The Kaiser Family Foundation estimates 59% of seniors would have to pay higher premiums in order to receive the same Medicare plans they now have, with the average premium increase coming in at $107 per month, they didn’t even look at co-pays and out-of-pocket costs.
The Congressional Budget Office looked at this in 2011 and said it would double beneficiaries’ costs.
After George Bush won re-election in 2004 and the Republicans controlled Congress, privatizing Social Security was the first order of business. Here were go again -- but this time your Medicare is the target. The American people don’t support privatizing Medicare; however, it has long been the goal of conservatives who believe seniors should be forced back into a private insurance marketplace which history has proven, over and over again, they simply can’t afford.
Posted on 11/2/2016 12:43 PM By NCPSSM
As a 2106 Influencer in Aging honoree, NCPSSM President/CEO, Max Richtman, answered the question: “What is the one thing you would like to change about aging in America?” Max’s answer can be found in Forbes, Next Avenue and we’ve reposted it here:
Why We Must Combat Ageism In America
By Max Richtman, NCPSSM President/CEO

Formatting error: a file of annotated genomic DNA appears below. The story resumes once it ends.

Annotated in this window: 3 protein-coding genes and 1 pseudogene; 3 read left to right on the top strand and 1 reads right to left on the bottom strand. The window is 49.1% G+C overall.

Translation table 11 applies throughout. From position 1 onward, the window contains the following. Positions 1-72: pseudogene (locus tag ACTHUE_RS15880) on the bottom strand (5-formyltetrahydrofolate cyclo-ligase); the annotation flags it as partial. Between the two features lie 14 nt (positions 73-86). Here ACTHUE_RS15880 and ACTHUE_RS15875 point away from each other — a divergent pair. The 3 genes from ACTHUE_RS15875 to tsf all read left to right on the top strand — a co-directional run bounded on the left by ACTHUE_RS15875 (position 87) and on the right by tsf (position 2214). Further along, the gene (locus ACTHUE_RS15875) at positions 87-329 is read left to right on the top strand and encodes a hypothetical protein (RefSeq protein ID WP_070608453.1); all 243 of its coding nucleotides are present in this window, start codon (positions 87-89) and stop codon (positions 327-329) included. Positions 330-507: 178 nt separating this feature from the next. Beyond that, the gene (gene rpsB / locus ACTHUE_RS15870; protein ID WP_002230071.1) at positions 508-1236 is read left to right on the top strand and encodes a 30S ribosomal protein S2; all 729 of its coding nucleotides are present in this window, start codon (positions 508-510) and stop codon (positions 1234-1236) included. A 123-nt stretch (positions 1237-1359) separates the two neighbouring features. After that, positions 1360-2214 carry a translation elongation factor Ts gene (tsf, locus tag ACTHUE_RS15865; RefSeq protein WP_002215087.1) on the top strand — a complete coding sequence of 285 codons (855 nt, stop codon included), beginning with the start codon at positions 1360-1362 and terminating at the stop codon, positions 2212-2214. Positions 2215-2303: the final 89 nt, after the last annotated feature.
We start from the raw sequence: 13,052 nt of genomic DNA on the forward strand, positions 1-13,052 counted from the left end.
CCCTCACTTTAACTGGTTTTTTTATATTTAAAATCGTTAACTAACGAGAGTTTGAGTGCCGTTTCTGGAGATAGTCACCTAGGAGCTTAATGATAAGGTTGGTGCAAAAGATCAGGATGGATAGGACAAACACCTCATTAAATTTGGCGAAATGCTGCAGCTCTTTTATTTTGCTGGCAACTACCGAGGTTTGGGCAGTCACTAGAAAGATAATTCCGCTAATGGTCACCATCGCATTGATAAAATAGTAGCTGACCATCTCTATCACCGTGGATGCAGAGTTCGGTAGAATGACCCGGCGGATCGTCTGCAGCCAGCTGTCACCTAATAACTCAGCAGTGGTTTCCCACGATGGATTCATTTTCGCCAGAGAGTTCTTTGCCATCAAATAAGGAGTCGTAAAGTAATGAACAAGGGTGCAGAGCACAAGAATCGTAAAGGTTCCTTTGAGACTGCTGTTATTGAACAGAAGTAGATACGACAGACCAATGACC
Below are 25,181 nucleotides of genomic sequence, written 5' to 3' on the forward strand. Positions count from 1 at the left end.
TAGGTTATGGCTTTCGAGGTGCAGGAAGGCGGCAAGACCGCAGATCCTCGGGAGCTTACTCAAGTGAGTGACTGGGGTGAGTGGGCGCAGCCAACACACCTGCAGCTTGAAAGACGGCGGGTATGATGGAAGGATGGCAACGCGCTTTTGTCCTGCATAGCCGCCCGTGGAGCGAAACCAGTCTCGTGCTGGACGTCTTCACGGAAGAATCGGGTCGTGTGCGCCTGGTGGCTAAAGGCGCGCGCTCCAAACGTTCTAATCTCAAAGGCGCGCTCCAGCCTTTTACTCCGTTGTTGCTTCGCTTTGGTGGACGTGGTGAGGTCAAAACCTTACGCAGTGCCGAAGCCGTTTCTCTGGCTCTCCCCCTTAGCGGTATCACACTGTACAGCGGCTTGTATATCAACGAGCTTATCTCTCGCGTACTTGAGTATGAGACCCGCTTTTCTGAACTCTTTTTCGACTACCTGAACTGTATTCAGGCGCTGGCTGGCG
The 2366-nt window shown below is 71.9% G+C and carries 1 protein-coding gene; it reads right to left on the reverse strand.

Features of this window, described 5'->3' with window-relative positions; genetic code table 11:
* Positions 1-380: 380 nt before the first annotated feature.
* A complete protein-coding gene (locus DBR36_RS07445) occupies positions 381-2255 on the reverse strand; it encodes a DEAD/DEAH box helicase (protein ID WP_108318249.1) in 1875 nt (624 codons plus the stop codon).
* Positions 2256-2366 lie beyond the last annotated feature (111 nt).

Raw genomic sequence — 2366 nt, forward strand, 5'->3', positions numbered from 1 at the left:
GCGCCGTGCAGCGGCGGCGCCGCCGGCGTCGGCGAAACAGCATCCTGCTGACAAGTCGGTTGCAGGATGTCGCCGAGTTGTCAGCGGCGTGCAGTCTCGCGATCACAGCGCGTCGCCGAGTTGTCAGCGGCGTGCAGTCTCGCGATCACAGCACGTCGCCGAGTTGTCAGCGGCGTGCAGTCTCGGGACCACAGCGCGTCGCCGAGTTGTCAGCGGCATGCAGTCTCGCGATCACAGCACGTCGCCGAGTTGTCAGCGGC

(Next Avenue invited all our 2016 Influencers in Aging to write essays about the one thing they would like to change about aging in America. This is the first of the essays.)
Bette Davis famously said, “Old age ain’t no place for sissies.” If you or someone you love has been there, you’ll likely agree.
Thankfully, Americans have Social Security and Medicare to help ease their transition into retirement and improve the likelihood they’ll age financially and medically secure. Social Security keeps 22 million Americans out of poverty, while Medicare provides universal health care for 55 million seniors and people with disabilities.
Pitting Young vs. Old
Social Security and Medicare are among our nation’s most successful federal programs, touching the lives of virtually every American family. In spite of this, these programs continue to be political targets by those who have tried to pit young vs. old, creating a generational battle over limited budget resources.
Portraying America’s parents and grandparents as “greedy geezers” who care only about their own benefits (which they’ve earned after a lifetime) at the expense of future generations is one of the most pernicious examples of the ageism that is all too common in our nation. We see it in the workplace, in public debate, between generations and in social policy.